Author: Jenni Desmond
Illustrator: Jenni Desmond
Publisher: Blue Apple Books
Audience: 5-8 years
Summary: Eric’s little sister Alice is a monumental pest. He finally gets so angry with her and with the unfair punishment meted out by his parents that he loses his gravity and floats up to the ceiling, out the window, and right up into the sky. Eric’s gravity returns with his happiness, and he lands in a tree, from which he is rescued by his relieved parents. Just as Alice is about to lose her gravity over a missing toy, Eric comes to her rescue.
Literary elements at work in the story: This is a plot-driven story about the chaos which occurs when a community breaks down. It is also a cautionary tale for both parents and children about losing one’s temper. Somewhat ironically, chaos adversely affects the story itself, and it fails to maintain its own interior logic in a couple of places. The major plot thread concerns the fact that losing one’s temper results in losing one’s gravity. However, this inventive law of physics apparently only works with children. Eric’s parents are just as out of control as he is, running around with their mouths stretched into preschool parodies of tantrums, clutching their heads, blaming one another for all that has gone wrong, and yet neither of them floats up to the ceiling. Also problematic is the fact that having an emotional melt-down results in a weightlessness that causes great joy. However, happiness then returns the effects of gravity, which leads to loneliness and sadness as Eric falls into a tree outside his apartment building. It is hard to know what to aim for here.
How does the perspective on gender/race/culture/economics/ability make a difference to the story? This story is about a nuclear family in an urban setting. The father is Caucasian (and in one illustration challenges the stereotype that anyone irons these days); the mother may be either Caucasian or African American; and there are two children, a boy and a girl.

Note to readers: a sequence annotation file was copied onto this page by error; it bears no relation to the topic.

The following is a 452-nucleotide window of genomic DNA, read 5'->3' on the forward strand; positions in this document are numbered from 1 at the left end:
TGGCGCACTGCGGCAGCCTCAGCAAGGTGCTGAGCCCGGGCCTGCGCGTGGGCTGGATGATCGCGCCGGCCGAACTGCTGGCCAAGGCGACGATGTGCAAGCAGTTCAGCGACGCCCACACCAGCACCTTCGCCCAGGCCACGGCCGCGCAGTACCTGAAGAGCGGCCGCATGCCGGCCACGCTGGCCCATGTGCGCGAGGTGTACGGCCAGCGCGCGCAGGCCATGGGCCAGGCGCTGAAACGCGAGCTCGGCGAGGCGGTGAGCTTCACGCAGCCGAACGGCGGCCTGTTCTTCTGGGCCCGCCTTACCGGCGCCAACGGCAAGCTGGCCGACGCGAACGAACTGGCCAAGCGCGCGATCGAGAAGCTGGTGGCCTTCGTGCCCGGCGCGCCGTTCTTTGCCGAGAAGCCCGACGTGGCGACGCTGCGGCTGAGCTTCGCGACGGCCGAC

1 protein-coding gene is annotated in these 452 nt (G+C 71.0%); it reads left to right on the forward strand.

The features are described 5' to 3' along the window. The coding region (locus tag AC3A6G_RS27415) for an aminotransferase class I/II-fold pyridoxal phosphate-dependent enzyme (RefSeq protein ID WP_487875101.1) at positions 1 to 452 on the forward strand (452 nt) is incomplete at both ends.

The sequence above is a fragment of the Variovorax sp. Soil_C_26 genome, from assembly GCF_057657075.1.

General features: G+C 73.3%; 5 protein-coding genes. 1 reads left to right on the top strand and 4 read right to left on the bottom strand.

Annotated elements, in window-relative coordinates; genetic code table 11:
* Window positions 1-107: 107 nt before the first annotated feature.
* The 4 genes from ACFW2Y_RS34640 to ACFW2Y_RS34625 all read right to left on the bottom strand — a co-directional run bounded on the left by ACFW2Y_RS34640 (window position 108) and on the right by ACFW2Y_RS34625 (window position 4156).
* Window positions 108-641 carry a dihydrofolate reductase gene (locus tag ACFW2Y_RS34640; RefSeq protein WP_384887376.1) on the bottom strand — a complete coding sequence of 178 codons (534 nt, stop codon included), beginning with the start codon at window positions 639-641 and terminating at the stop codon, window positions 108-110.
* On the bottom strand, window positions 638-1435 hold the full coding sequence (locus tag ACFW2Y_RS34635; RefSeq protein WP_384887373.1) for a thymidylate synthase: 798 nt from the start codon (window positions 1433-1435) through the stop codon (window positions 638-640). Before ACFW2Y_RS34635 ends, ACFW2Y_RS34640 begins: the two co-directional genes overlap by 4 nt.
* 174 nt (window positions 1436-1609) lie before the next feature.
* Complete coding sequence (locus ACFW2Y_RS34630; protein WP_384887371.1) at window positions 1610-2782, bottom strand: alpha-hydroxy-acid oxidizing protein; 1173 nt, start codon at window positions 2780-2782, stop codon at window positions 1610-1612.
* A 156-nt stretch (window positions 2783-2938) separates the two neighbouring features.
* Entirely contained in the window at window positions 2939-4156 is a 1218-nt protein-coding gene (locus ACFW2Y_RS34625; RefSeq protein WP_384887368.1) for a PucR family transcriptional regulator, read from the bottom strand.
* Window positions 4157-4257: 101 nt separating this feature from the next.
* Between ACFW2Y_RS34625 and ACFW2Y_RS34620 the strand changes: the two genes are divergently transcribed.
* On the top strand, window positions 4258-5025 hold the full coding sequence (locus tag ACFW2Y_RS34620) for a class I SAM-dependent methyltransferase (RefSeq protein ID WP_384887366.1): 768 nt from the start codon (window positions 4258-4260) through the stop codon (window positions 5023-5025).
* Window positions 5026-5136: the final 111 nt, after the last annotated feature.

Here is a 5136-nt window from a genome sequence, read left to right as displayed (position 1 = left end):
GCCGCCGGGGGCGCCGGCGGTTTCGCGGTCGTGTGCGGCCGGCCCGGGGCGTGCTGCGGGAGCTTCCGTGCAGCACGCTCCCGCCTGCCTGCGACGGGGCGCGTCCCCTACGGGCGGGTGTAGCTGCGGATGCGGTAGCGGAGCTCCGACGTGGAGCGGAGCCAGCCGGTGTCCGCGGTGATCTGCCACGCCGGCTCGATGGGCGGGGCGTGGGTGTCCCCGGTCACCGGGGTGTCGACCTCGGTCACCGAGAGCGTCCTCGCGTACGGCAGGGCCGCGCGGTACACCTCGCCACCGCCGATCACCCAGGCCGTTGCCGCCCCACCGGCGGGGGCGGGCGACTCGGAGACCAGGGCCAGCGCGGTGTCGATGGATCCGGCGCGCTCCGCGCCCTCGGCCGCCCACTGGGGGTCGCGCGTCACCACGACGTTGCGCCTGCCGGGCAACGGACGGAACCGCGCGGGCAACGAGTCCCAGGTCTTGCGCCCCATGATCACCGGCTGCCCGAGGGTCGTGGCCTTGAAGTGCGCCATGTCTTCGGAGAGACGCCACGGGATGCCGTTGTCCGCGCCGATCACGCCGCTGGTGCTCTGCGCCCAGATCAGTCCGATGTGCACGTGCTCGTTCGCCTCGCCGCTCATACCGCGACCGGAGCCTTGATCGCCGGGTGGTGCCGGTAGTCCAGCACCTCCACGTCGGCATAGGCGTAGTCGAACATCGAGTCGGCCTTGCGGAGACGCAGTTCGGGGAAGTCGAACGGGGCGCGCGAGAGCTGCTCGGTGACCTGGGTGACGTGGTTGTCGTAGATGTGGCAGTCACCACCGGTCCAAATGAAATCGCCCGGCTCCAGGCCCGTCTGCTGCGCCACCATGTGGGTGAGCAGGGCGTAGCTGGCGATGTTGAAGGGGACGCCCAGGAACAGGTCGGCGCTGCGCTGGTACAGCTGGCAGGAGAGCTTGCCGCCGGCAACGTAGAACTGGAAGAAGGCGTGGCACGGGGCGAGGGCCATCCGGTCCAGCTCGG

Theological Conversation Partners: Despite problems with its plot, this book might be a good jumping off point for conversations about handling anger. The Epistles are filled with admonitions to the early Christian communities to understand how important it is to forbear the foibles of others. Paul begged the Ephesians to live with “with all humility and gentleness, with patience, bearing with one another in love, making every effort to maintain the unity of the Spirit in the bond of peace.” (Eph. 4:2-3) In 1 Peter 4:8-9, the community hears, “Above all, maintain constant love for one another, for love covers a multitude of sins. Be hospitable to one another without complaining.” Obviously, anger and injustice were a part of those early communities, just as they are in Eric’s house. Perhaps questions of what anchors us to one another would be in order here. When we forget that God is at our center, our world is turned upside down.
Faith Talk Questions:
- When was the last time you got angry at someone in your family?
- What were you angry about?
- Tell how your body feels when you get angry.
- Look at Eric’s mouth in the pages of this book. What do you think he is feeling on each page?
- Even though we all get angry sometimes, how do you think that God wants our families to work together?
This review is written by Beth Lyon-Suhring